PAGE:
The drying of lumber in a fluidized bed of inert solids

Veljkovic, Maja January 1976 (has links)
The use of fluidized beds of hot inert solids for drying wood is a relatively new concept. Recent investigations on fluidized bed drying of thin veneer (1,2) have shown that more rapid drying can be achieved by this method than by conventional means. In the present work, blocks of Western Hemlock wood, 2 in. x 4 in. x 1 ft. containing 70% to 100% moisture (dry-basis) were dried in a fluidized bed of -20 +30 mesh sand at four levels of bed temperature (175, 190, 204, and 217°F) and three air velocities. The drying time required to reach 15% moisture content (M.C.) was 14-15 hrs. for lumber dried at 204°F as against two or more days generally taken in Kiln drying. The quality of the wood dried at bed temperatures of 204°F and below was not adversely affected. Bed temperature had a strong inverse effect on drying time, while the fluidizing air flow rate had little effect. The diffusion equation was employed to describe the movement of moisture during the falling-rate period of drying and the heat conduction equation to describe the unsteady-state movement of heat inside the drying block of wood. Mathematically, drying was treated both as a one and a two-dimensional problem. The resulting equations were solved on a digital computer to predict the average moisture content and the average temperature of the drying block of wood, each as a function of time. The distribution of moisture content within the drying block was also computed. The calculated results showed a good agreement with experimental data. The economics of fluidized bed drying were estimated and compared with the cost of Kiln drying. The results showed that the capital cost of the fluidized bed system is considerably lower while the operating cost is similar to that for kiln drying. / Applied Science, Faculty of / Chemical and Biological Engineering, Department of / Graduate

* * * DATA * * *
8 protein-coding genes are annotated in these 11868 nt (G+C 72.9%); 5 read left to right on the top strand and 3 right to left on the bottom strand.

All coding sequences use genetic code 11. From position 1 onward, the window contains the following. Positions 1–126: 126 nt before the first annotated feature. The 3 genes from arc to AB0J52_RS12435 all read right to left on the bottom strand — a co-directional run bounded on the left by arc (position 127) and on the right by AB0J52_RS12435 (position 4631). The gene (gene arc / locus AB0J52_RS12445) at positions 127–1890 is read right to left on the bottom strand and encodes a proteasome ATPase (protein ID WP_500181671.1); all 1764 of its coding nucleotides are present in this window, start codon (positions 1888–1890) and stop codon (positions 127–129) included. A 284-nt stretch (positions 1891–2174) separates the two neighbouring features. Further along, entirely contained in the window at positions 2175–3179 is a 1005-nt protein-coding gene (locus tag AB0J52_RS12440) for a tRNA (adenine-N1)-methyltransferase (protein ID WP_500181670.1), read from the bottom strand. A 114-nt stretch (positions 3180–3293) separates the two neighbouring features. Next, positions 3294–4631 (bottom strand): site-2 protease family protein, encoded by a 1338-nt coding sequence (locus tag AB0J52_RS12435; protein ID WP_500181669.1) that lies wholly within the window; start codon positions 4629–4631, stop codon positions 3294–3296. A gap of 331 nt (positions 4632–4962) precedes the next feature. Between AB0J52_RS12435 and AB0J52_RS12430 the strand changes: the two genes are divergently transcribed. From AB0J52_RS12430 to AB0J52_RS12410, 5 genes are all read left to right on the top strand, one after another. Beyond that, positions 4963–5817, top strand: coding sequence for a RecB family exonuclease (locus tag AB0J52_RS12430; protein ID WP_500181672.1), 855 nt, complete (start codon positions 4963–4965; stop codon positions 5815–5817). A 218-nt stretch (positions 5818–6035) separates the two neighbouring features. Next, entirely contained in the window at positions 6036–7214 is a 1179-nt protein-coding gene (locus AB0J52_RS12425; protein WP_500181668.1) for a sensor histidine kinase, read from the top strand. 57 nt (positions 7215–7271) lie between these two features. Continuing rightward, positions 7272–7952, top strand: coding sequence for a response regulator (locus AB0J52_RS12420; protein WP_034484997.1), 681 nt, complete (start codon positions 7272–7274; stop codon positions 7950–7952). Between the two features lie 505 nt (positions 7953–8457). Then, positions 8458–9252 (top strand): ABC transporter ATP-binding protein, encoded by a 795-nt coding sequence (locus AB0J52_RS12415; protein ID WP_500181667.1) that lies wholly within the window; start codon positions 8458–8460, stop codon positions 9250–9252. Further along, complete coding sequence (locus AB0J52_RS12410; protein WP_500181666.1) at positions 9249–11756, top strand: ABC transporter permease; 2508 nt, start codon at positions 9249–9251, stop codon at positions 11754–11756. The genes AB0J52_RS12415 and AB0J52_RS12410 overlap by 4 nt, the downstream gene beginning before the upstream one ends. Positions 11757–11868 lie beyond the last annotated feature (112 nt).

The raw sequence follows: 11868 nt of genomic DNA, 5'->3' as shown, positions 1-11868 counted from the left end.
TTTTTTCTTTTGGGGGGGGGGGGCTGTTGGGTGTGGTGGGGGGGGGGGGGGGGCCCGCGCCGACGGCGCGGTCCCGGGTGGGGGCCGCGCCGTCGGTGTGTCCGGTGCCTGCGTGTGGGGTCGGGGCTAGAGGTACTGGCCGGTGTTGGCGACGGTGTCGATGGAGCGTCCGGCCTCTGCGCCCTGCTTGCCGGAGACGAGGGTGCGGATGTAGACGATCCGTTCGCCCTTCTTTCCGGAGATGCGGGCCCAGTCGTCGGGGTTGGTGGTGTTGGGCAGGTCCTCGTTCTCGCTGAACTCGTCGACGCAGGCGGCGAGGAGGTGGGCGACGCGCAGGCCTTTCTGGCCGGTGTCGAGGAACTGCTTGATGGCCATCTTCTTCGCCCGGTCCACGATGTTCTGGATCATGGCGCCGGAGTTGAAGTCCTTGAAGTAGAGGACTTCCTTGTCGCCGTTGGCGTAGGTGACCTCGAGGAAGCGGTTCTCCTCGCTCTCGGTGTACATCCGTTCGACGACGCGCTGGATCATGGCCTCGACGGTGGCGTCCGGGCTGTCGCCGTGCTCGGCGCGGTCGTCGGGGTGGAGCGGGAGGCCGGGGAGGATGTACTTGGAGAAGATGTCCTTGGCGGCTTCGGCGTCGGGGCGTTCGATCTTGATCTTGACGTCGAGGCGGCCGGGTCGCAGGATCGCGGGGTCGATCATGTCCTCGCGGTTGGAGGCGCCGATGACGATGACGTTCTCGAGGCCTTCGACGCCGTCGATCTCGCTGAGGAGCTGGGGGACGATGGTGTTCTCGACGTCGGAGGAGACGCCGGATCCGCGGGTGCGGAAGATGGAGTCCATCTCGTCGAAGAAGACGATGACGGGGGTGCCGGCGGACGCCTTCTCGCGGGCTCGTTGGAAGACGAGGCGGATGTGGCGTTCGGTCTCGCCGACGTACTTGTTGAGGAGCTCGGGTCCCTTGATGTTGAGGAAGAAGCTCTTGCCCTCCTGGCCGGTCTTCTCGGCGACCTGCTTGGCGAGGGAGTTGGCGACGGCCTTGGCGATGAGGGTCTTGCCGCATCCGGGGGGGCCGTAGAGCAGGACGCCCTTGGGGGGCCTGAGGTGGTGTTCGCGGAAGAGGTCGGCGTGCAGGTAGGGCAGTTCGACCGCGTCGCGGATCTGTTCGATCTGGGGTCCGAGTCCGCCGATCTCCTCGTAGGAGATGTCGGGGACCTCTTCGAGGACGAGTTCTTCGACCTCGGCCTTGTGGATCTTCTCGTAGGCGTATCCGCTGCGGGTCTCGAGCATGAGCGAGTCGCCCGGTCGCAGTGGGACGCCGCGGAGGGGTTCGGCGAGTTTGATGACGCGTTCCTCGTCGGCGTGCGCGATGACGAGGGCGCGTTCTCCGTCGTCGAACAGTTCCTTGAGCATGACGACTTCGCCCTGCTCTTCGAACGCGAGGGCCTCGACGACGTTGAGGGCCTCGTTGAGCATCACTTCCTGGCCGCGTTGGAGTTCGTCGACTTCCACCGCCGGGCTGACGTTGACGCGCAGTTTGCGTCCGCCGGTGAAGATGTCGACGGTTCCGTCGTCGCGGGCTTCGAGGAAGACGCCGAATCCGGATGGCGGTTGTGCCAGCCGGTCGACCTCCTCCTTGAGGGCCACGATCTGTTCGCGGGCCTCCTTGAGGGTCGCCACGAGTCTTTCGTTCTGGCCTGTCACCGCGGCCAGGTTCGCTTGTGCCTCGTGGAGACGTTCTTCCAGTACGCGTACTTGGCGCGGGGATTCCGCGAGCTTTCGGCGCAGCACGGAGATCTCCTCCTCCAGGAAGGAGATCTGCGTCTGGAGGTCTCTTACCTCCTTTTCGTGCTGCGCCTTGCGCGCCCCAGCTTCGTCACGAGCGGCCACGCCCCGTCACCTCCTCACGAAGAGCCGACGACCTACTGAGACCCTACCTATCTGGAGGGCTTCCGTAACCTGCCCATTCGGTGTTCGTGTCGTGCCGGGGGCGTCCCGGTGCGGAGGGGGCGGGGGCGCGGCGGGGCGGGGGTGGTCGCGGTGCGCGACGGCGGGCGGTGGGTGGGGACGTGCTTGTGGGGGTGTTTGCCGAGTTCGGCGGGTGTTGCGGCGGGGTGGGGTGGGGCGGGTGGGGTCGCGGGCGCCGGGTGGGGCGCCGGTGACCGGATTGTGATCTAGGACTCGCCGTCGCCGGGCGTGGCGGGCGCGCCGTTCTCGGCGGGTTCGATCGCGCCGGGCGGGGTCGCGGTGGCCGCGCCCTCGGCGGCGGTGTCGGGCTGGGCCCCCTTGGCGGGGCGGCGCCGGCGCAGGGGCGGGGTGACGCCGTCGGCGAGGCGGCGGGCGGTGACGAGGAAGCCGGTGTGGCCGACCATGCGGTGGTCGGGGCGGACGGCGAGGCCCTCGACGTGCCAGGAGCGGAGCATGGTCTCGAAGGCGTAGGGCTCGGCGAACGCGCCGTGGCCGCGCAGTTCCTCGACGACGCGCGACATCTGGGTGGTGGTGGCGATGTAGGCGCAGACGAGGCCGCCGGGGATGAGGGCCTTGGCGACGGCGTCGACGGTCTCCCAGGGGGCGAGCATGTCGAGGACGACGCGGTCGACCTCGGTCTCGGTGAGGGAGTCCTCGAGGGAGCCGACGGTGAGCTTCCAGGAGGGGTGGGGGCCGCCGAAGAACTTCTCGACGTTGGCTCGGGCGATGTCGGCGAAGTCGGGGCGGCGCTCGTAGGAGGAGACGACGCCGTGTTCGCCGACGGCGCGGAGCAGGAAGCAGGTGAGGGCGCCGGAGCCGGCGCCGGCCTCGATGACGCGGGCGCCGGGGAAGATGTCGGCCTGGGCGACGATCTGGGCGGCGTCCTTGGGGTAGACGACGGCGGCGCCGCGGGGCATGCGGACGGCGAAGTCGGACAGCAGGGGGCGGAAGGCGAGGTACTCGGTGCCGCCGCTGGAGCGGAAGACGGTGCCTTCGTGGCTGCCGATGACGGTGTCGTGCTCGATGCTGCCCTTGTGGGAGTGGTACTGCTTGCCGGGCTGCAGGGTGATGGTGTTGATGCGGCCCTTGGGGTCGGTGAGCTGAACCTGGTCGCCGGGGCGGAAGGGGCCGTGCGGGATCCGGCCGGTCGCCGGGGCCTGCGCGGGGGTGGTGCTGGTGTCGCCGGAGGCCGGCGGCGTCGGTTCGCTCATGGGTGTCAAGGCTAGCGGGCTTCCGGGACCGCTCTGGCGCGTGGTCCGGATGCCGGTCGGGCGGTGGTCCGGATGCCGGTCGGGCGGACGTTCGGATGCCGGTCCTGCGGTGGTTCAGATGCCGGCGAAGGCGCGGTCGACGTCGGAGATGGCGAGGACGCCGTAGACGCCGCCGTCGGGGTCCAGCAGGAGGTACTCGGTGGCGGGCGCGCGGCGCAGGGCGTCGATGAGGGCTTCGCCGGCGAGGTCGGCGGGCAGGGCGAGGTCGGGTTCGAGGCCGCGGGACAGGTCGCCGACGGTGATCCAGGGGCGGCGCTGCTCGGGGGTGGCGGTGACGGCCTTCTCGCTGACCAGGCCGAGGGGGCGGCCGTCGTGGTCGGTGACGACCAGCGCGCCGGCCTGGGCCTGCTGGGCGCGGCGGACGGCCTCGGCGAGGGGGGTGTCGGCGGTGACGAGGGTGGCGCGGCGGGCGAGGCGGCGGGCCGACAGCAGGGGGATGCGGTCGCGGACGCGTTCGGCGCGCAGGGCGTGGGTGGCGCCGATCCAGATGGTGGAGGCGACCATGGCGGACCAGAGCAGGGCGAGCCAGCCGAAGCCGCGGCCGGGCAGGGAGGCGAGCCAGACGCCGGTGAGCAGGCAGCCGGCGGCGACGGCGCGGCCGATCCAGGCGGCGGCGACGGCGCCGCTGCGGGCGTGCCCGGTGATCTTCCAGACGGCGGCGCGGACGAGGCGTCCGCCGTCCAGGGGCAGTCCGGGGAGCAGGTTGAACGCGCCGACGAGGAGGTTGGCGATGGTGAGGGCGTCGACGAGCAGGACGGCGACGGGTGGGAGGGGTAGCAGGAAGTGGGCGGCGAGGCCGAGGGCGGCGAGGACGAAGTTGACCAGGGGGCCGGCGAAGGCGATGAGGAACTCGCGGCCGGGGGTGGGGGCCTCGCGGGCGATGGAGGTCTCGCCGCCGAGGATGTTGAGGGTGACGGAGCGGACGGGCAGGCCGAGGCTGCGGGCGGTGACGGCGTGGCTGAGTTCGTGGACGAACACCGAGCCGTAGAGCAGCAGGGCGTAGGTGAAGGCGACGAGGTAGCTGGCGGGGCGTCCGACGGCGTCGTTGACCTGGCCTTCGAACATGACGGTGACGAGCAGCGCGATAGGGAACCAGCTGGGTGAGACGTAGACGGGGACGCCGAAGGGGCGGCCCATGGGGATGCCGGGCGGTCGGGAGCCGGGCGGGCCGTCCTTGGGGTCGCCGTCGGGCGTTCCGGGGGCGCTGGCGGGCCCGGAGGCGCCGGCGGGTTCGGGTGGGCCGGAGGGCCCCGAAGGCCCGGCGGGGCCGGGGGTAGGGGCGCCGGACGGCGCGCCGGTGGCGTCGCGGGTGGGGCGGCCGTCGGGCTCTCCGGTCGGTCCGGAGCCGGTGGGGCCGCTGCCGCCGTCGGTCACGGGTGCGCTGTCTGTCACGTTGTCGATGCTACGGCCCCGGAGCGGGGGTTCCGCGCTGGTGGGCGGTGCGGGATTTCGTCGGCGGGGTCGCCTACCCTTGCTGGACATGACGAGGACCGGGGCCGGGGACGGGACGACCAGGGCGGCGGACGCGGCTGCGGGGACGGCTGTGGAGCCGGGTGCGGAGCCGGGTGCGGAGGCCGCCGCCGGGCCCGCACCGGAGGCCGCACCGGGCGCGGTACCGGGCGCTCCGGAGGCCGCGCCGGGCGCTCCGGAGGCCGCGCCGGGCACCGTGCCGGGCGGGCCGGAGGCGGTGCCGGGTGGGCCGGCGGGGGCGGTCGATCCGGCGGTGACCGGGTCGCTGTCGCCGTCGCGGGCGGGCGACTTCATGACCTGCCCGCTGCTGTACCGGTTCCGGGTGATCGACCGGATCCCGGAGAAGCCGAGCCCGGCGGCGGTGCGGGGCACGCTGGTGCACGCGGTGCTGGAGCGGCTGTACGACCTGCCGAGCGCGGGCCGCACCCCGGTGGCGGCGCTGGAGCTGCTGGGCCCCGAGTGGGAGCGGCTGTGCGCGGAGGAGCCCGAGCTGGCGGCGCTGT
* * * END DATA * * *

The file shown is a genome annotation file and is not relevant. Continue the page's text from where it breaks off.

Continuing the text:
Exploratory study of properties of superheated steam dried paper

David, Moses, 1962- January 1987 (has links)
No description available.

Le sechage des balles de foin denses à basse température /

Guertin, Léon. January 1991 (has links)
No description available.

Design, fabrication and testing of a particulate medium thermal processor

Sotocinal, Samson A. January 1997 (has links)
No description available.

Osmo-convective drying behavior of blueberries

Nsonzi, Frances. January 1997 (has links)
No description available.

Effect of microwave drying on paper properties

Kumar, Pawan January 1992 (has links)
No description available.